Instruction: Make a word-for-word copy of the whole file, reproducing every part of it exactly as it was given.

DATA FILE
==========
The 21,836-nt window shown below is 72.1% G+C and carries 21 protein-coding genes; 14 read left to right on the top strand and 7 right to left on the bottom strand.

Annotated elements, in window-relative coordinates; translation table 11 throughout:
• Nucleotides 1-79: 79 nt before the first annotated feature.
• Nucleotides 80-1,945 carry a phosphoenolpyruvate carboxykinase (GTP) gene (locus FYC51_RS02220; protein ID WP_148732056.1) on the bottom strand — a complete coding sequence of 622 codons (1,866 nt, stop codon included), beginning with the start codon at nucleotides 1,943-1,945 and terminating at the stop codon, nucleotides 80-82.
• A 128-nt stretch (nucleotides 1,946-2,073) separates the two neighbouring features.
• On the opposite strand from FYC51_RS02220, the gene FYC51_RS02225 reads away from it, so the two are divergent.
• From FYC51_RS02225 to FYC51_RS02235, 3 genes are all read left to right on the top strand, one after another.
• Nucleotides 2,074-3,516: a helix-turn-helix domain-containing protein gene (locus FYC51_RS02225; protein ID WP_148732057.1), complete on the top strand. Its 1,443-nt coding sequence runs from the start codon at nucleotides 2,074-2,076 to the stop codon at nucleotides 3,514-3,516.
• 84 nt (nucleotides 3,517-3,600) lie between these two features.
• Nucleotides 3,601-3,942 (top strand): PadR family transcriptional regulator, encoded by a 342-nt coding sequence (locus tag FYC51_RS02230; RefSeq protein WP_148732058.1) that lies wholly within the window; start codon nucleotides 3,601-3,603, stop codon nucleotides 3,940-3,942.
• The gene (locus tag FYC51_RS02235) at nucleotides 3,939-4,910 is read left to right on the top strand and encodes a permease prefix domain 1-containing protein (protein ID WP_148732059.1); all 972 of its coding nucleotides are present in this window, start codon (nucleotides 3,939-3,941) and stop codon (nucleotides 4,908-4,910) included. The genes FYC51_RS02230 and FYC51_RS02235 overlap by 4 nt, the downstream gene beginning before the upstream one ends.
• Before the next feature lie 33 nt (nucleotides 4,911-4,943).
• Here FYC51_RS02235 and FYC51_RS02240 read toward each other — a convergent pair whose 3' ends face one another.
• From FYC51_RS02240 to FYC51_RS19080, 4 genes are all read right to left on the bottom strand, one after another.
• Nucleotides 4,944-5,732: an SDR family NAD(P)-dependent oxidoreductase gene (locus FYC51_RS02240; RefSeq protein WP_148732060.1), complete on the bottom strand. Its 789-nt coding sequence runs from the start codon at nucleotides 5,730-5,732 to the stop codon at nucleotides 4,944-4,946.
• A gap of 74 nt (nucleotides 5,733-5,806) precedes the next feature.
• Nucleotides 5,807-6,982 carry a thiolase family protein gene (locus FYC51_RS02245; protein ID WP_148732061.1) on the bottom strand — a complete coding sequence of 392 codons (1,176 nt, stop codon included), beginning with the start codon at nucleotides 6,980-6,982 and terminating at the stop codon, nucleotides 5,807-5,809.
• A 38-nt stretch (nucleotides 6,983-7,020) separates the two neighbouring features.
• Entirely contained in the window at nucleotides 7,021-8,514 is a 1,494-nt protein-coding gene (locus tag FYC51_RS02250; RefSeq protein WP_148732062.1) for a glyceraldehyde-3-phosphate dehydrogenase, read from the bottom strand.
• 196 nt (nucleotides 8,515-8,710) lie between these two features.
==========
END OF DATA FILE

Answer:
The 21,836-nt window shown below is 72.1% G+C and carries 21 protein-coding genes; 14 read left to right on the top strand and 7 right to left on the bottom strand.

Annotated elements, in window-relative coordinates; translation table 11 throughout:
• Nucleotides 1-79: 79 nt before the first annotated feature.
• Nucleotides 80-1,945 carry a phosphoenolpyruvate carboxykinase (GTP) gene (locus FYC51_RS02220; protein ID WP_148732056.1) on the bottom strand — a complete coding sequence of 622 codons (1,866 nt, stop codon included), beginning with the start codon at nucleotides 1,943-1,945 and terminating at the stop codon, nucleotides 80-82.
• A 128-nt stretch (nucleotides 1,946-2,073) separates the two neighbouring features.
• On the opposite strand from FYC51_RS02220, the gene FYC51_RS02225 reads away from it, so the two are divergent.
• From FYC51_RS02225 to FYC51_RS02235, 3 genes are all read left to right on the top strand, one after another.
• Nucleotides 2,074-3,516: a helix-turn-helix domain-containing protein gene (locus FYC51_RS02225; protein ID WP_148732057.1), complete on the top strand. Its 1,443-nt coding sequence runs from the start codon at nucleotides 2,074-2,076 to the stop codon at nucleotides 3,514-3,516.
• 84 nt (nucleotides 3,517-3,600) lie between these two features.
• Nucleotides 3,601-3,942 (top strand): PadR family transcriptional regulator, encoded by a 342-nt coding sequence (locus tag FYC51_RS02230; RefSeq protein WP_148732058.1) that lies wholly within the window; start codon nucleotides 3,601-3,603, stop codon nucleotides 3,940-3,942.
• The gene (locus tag FYC51_RS02235) at nucleotides 3,939-4,910 is read left to right on the top strand and encodes a permease prefix domain 1-containing protein (protein ID WP_148732059.1); all 972 of its coding nucleotides are present in this window, start codon (nucleotides 3,939-3,941) and stop codon (nucleotides 4,908-4,910) included. The genes FYC51_RS02230 and FYC51_RS02235 overlap by 4 nt, the downstream gene beginning before the upstream one ends.
• Before the next feature lie 33 nt (nucleotides 4,911-4,943).
• Here FYC51_RS02235 and FYC51_RS02240 read toward each other — a convergent pair whose 3' ends face one another.
• From FYC51_RS02240 to FYC51_RS19080, 4 genes are all read right to left on the bottom strand, one after another.
• Nucleotides 4,944-5,732: an SDR family NAD(P)-dependent oxidoreductase gene (locus FYC51_RS02240; RefSeq protein WP_148732060.1), complete on the bottom strand. Its 789-nt coding sequence runs from the start codon at nucleotides 5,730-5,732 to the stop codon at nucleotides 4,944-4,946.
• A gap of 74 nt (nucleotides 5,733-5,806) precedes the next feature.
• Nucleotides 5,807-6,982 carry a thiolase family protein gene (locus FYC51_RS02245; protein ID WP_148732061.1) on the bottom strand — a complete coding sequence of 392 codons (1,176 nt, stop codon included), beginning with the start codon at nucleotides 6,980-6,982 and terminating at the stop codon, nucleotides 5,807-5,809.
• A 38-nt stretch (nucleotides 6,983-7,020) separates the two neighbouring features.
• Entirely contained in the window at nucleotides 7,021-8,514 is a 1,494-nt protein-coding gene (locus tag FYC51_RS02250; RefSeq protein WP_148732062.1) for a glyceraldehyde-3-phosphate dehydrogenase, read from the bottom strand.
• 196 nt (nucleotides 8,515-8,710) lie between these two features.